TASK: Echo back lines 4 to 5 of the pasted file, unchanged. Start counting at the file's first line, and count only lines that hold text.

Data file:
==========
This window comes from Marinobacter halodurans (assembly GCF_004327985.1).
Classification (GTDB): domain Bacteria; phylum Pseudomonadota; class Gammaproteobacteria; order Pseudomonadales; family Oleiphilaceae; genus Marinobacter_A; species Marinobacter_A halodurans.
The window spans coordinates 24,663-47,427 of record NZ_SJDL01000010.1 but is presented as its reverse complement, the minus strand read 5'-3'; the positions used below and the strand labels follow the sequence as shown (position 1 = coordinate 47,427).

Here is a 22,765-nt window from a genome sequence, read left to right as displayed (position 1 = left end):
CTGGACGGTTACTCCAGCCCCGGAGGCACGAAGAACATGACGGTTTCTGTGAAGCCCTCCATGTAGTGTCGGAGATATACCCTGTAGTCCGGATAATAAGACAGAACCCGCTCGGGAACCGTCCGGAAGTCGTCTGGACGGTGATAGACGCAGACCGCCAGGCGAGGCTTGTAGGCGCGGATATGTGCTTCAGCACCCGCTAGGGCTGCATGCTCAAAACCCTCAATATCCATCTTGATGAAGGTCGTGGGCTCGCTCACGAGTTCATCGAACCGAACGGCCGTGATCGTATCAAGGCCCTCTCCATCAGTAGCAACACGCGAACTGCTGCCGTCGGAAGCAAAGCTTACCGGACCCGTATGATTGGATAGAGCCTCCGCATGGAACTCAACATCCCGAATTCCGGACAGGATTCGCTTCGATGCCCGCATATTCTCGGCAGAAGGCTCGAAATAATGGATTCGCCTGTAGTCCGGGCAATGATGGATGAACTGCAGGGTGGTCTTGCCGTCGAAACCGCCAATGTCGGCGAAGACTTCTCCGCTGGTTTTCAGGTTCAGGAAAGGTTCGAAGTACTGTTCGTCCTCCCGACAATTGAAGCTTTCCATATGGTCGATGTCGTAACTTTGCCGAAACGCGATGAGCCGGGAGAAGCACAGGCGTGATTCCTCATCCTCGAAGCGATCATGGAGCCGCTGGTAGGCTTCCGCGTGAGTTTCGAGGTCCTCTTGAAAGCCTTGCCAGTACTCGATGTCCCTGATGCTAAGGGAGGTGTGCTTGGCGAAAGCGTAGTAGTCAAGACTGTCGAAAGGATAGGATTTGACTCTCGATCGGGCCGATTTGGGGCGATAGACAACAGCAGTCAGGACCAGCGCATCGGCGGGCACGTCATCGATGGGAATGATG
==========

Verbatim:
Here is a 22,765-nt window from a genome sequence, read left to right as displayed (position 1 = left end):
CTGGACGGTTACTCCAGCCCCGGAGGCACGAAGAACATGACGGTTTCTGTGAAGCCCTCCATGTAGTGTCGGAGATATACCCTGTAGTCCGGATAATAAGACAGAACCCGCTCGGGAACCGTCCGGAAGTCGTCTGGACGGTGATAGACGCAGACCGCCAGGCGAGGCTTGTAGGCGCGGATATGTGCTTCAGCACCCGCTAGGGCTGCATGCTCAAAACCCTCAATATCCATCTTGATGAAGGTCGTGGGCTCGCTCACGAGTTCATCGAACCGAACGGCCGTGATCGTATCAAGGCCCTCTCCATCAGTAGCAACACGCGAACTGCTGCCGTCGGAAGCAAAGCTTACCGGACCCGTATGATTGGATAGAGCCTCCGCATGGAACTCAACATCCCGAATTCCGGACAGGATTCGCTTCGATGCCCGCATATTCTCGGCAGAAGGCTCGAAATAATGGATTCGCCTGTAGTCCGGGCAATGATGGATGAACTGCAGGGTGGTCTTGCCGTCGAAACCGCCAATGTCGGCGAAGACTTCTCCGCTGGTTTTCAGGTTCAGGAAAGGTTCGAAGTACTGTTCGTCCTCCCGACAATTGAAGCTTTCCATATGGTCGATGTCGTAACTTTGCCGAAACGCGATGAGCCGGGAGAAGCACAGGCGTGATTCCTCATCCTCGAAGCGATCATGGAGCCGCTGGTAGGCTTCCGCGTGAGTTTCGAGGTCCTCTTGAAAGCCTTGCCAGTACTCGATGTCCCTGATGCTAAGGGAGGTGTGCTTGGCGAAAGCGTAGTAGTCAAGACTGTCGAAAGGATAGGATTTGACTCTCGATCGGGCCGATTTGGGGCGATAGACAACAGCAGTCAGGACCAGCGCATCGGCGGGCACGTCATCGATGGGAATGATG